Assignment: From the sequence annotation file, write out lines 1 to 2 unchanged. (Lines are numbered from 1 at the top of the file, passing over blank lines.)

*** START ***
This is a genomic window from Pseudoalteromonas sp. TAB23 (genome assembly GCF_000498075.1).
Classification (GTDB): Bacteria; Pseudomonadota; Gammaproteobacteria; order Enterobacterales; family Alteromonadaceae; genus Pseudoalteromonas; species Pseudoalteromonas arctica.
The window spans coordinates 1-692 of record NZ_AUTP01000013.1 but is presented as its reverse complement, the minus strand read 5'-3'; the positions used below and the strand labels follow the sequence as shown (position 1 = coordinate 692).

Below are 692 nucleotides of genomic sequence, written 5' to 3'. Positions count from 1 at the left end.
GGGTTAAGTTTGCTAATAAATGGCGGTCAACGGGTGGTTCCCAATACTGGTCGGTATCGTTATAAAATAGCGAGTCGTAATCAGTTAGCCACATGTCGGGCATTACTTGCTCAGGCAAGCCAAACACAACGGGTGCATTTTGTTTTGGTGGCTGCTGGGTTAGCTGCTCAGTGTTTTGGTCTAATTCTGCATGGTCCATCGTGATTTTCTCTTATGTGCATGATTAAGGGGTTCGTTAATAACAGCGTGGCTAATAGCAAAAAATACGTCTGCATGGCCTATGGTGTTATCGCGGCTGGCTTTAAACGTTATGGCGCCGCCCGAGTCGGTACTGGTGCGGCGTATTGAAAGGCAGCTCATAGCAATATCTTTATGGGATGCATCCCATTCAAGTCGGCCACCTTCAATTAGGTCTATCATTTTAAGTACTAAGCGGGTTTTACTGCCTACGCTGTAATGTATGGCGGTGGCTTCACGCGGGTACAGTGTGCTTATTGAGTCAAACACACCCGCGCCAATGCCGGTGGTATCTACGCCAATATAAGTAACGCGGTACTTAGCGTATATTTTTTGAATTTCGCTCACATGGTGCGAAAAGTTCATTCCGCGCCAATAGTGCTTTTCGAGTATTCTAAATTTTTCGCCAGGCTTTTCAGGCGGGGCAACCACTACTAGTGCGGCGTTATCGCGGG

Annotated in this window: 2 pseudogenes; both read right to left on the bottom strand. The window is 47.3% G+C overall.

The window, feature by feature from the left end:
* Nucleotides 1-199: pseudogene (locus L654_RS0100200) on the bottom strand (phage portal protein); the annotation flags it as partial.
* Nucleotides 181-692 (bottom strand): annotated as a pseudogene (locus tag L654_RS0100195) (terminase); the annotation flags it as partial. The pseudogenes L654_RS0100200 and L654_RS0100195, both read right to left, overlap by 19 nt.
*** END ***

This is a genomic window from Pseudoalteromonas sp. TAB23 (genome assembly GCF_000498075.1).
Classification (GTDB): Bacteria; Pseudomonadota; Gammaproteobacteria; order Enterobacterales; family Alteromonadaceae; genus Pseudoalteromonas; species Pseudoalteromonas arctica.